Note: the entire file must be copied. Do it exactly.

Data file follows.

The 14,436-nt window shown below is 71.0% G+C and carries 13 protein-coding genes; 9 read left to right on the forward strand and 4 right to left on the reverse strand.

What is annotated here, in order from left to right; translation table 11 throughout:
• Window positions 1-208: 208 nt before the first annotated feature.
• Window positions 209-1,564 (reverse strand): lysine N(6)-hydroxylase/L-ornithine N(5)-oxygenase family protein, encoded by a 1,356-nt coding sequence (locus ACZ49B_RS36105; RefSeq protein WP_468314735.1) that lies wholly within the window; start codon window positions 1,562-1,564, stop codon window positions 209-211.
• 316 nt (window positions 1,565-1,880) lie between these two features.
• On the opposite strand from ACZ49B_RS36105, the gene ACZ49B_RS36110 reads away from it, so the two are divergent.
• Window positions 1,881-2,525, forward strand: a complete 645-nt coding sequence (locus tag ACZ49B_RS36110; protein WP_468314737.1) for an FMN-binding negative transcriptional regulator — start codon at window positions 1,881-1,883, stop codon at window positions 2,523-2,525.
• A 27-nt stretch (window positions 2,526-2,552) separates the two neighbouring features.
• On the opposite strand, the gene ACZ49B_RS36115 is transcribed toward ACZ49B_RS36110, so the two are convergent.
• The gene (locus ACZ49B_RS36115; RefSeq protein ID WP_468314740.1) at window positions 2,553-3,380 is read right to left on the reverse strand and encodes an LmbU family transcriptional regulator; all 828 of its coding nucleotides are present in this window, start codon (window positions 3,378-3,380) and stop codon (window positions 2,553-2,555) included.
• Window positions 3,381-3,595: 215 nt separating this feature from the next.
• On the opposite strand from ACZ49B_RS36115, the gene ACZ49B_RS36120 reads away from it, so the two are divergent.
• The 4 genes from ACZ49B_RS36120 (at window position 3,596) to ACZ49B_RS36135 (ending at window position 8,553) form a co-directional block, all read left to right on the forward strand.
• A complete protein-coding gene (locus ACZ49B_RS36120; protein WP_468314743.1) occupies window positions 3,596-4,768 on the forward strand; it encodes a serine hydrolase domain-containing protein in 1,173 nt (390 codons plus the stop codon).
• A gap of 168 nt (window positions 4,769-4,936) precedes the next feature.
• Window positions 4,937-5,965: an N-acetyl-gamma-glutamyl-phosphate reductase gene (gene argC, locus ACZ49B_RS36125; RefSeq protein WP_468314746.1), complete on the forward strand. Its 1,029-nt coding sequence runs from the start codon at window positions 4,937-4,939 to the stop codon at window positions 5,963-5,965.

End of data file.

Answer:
The 14,436-nt window shown below is 71.0% G+C and carries 13 protein-coding genes; 9 read left to right on the forward strand and 4 right to left on the reverse strand.

What is annotated here, in order from left to right; translation table 11 throughout:
• Window positions 1-208: 208 nt before the first annotated feature.
• Window positions 209-1,564 (reverse strand): lysine N(6)-hydroxylase/L-ornithine N(5)-oxygenase family protein, encoded by a 1,356-nt coding sequence (locus ACZ49B_RS36105; RefSeq protein WP_468314735.1) that lies wholly within the window; start codon window positions 1,562-1,564, stop codon window positions 209-211.
• 316 nt (window positions 1,565-1,880) lie between these two features.
• On the opposite strand from ACZ49B_RS36105, the gene ACZ49B_RS36110 reads away from it, so the two are divergent.
• Window positions 1,881-2,525, forward strand: a complete 645-nt coding sequence (locus tag ACZ49B_RS36110; protein WP_468314737.1) for an FMN-binding negative transcriptional regulator — start codon at window positions 1,881-1,883, stop codon at window positions 2,523-2,525.
• A 27-nt stretch (window positions 2,526-2,552) separates the two neighbouring features.
• On the opposite strand, the gene ACZ49B_RS36115 is transcribed toward ACZ49B_RS36110, so the two are convergent.
• The gene (locus ACZ49B_RS36115; RefSeq protein ID WP_468314740.1) at window positions 2,553-3,380 is read right to left on the reverse strand and encodes an LmbU family transcriptional regulator; all 828 of its coding nucleotides are present in this window, start codon (window positions 3,378-3,380) and stop codon (window positions 2,553-2,555) included.
• Window positions 3,381-3,595: 215 nt separating this feature from the next.
• On the opposite strand from ACZ49B_RS36115, the gene ACZ49B_RS36120 reads away from it, so the two are divergent.
• The 4 genes from ACZ49B_RS36120 (at window position 3,596) to ACZ49B_RS36135 (ending at window position 8,553) form a co-directional block, all read left to right on the forward strand.
• A complete protein-coding gene (locus ACZ49B_RS36120; protein WP_468314743.1) occupies window positions 3,596-4,768 on the forward strand; it encodes a serine hydrolase domain-containing protein in 1,173 nt (390 codons plus the stop codon).
• A gap of 168 nt (window positions 4,769-4,936) precedes the next feature.
• Window positions 4,937-5,965: an N-acetyl-gamma-glutamyl-phosphate reductase gene (gene argC, locus ACZ49B_RS36125; RefSeq protein WP_468314746.1), complete on the forward strand. Its 1,029-nt coding sequence runs from the start codon at window positions 4,937-4,939 to the stop codon at window positions 5,963-5,965.